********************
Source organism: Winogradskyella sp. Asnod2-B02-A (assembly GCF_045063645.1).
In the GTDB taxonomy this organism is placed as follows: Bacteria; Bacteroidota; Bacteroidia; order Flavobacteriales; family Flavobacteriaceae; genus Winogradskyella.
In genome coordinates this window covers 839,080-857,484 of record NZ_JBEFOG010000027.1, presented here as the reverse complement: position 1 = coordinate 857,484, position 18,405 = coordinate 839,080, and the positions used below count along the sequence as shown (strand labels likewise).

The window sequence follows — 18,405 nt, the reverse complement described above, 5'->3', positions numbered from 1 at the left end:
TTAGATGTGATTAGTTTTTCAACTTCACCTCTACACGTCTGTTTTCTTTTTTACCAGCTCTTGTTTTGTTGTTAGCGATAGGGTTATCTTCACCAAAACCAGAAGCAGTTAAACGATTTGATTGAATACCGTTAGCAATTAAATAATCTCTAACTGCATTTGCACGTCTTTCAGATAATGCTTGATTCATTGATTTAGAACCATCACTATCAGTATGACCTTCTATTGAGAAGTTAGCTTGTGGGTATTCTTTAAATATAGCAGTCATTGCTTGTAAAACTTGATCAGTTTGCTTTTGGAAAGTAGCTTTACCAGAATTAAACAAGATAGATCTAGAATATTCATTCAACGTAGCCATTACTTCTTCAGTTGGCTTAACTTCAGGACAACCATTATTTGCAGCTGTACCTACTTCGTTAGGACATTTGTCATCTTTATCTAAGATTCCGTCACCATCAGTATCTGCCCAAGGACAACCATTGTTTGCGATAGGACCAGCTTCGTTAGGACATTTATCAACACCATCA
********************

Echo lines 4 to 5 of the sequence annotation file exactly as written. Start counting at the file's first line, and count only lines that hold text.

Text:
The window sequence follows — 18,405 nt, the reverse complement described above, 5'->3', positions numbered from 1 at the left end:
TTAGATGTGATTAGTTTTTCAACTTCACCTCTACACGTCTGTTTTCTTTTTTACCAGCTCTTGTTTTGTTGTTAGCGATAGGGTTATCTTCACCAAAACCAGAAGCAGTTAAACGATTTGATTGAATACCGTTAGCAATTAAATAATCTCTAACTGCATTTGCACGTCTTTCAGATAATGCTTGATTCATTGATTTAGAACCATCACTATCAGTATGACCTTCTATTGAGAAGTTAGCTTGTGGGTATTCTTTAAATATAGCAGTCATTGCTTGTAAAACTTGATCAGTTTGCTTTTGGAAAGTAGCTTTACCAGAATTAAACAAGATAGATCTAGAATATTCATTCAACGTAGCCATTACTTCTTCAGTTGGCTTAACTTCAGGACAACCATTATTTGCAGCTGTACCTACTTCGTTAGGACATTTGTCATCTTTATCTAAGATTCCGTCACCATCAGTATCTGCCCAAGGACAACCATTGTTTGCGATAGGACCAGCTTCGTTAGGACATTTATCAACACCATCA